What is The Difference Between a Fireman and Firefighter?

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The terms “Fireman” and “Firefighter” are often used interchangeably, but there is a subtle difference in their usage and connotation

Firefighting originally was considered a job only for men. Thus the term Fireman. Since then, women have long been accepted into the fire service, warranting the change to Firefighter to include both men and women alike.

All Firefighters (and Firemen) preform Ventilation and Fire Suppression, plus other Fire Related skills like Search and Rescue, House and Vehicle Extractions, and Scene Management (to name a few) when answering the Call. If you are looking to Thank a Firefighter, here’s 10 suggested ways to Thank First Responders.

Full length portrait of confident firefighters by truck at fire station

History of the term Fireman

Fireman is an older term that was used when firefighting was predominantly a male profession. It is still sometimes used today, but it is more likely to be used in a historical context or to refer to someone who excels at the craft of firefighting, regardless of gender.

Firefighter is a more modern and gender-neutral term that is now the preferred term for all people who work for fire departments and respond to emergencies.

The term ‘Firefighter’ goes all the way back 1716 when the fire brigade was established in Paris. They called those who worked on the brigade “Pompier”. Which translates to “Firefighter”.

The Term ‘Fireman’ has an unknown origin, but is likely steeped in the gender prejudices that other genders besides men have encounter. Many of the first Fireman were males, but others were females. In most instances, they were Volunteers (either involuntary as in punishment or slavery, or voluntary of their own free will)

However, other terms used in the First Responder realm are inherently gender neutral. For Example, ‘Officers’ are either gender, just like EMT’s or Paramedics.

Helmets, boots and jackets in a fire station ready to be used by firefighters.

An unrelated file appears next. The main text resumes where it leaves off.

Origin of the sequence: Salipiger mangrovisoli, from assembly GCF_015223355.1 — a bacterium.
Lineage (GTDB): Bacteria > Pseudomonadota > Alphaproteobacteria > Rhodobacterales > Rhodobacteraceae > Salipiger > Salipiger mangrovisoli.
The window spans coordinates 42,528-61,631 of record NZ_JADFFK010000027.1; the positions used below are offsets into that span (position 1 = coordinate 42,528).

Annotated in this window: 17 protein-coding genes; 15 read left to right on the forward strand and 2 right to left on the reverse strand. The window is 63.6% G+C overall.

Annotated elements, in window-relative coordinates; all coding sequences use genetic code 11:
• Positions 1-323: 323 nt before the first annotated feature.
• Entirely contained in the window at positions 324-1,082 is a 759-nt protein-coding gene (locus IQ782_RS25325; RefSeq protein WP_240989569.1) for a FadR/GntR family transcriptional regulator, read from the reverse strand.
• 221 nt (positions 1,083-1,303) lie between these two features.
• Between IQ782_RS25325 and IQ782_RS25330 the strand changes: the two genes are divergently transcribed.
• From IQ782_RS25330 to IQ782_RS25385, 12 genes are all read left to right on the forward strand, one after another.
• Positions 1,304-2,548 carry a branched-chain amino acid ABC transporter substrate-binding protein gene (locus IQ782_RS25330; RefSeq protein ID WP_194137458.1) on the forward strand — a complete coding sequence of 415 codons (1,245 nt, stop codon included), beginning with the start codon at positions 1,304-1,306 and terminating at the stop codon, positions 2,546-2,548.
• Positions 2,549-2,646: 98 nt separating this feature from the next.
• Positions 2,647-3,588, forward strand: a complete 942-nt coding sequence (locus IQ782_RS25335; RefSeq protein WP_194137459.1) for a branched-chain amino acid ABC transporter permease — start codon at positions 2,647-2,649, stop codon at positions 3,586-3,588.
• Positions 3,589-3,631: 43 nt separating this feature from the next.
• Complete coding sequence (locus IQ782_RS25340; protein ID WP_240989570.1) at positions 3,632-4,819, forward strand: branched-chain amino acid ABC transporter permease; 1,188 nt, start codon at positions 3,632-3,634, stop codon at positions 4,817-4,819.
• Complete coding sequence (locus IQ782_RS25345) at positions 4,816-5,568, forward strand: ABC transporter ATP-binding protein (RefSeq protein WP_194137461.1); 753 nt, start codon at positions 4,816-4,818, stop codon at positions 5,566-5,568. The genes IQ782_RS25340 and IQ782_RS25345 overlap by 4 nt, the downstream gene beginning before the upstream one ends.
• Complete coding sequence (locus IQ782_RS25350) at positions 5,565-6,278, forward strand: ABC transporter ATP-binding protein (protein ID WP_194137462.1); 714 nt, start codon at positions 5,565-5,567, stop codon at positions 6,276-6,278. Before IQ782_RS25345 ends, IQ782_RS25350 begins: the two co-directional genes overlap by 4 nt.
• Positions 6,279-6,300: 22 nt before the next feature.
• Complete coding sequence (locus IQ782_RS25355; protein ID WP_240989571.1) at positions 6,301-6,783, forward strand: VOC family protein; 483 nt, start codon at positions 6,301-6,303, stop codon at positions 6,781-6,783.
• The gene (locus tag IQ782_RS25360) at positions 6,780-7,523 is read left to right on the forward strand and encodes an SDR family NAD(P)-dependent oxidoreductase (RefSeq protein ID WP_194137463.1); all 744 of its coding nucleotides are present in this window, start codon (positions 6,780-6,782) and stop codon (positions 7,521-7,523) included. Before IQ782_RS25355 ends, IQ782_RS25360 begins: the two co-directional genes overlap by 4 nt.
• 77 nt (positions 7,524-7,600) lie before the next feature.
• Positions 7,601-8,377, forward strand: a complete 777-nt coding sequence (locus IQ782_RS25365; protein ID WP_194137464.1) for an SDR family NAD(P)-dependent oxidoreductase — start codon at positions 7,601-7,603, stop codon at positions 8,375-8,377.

Women in the Fire Service

While women in the fire service has never been more common than now, women still only make up about 5% of the total fire service. Which makes Female Fire Officers even less common.

Sources show that Women have been active in modern Firefighting since it’s inception, though many of the names of women firefighters in the 19th and early 20th centuries have simply been lost to the historical record.

It wasn’t until the 60’s and 70’s that the term ‘Firefighter’ was adopted to be more common language.

Should you use the term Fireman or Firefighter?

I’ve spoken with lots of Firefighters about this language, and most agree that Firefighter is the best description for the job. While many Women consider it an honor to be called a Fireman, and take back their power from generations of gender stereotypes, there is a lot of ‘weight’ associated with the term ‘Fireman’.

If you are writing a general article about firefighters, it is best to use the term “firefighter”. This is the most inclusive and accurate term.

If you are writing a historical article or about a specific firefighter who is known as a “fireman”, then it is okay to use that term. However, it is important to be aware that some people may find the term “fireman” to be dated or offensive

By using ‘Firefighter’ we can include everyone whose risked their lives to defend their community.

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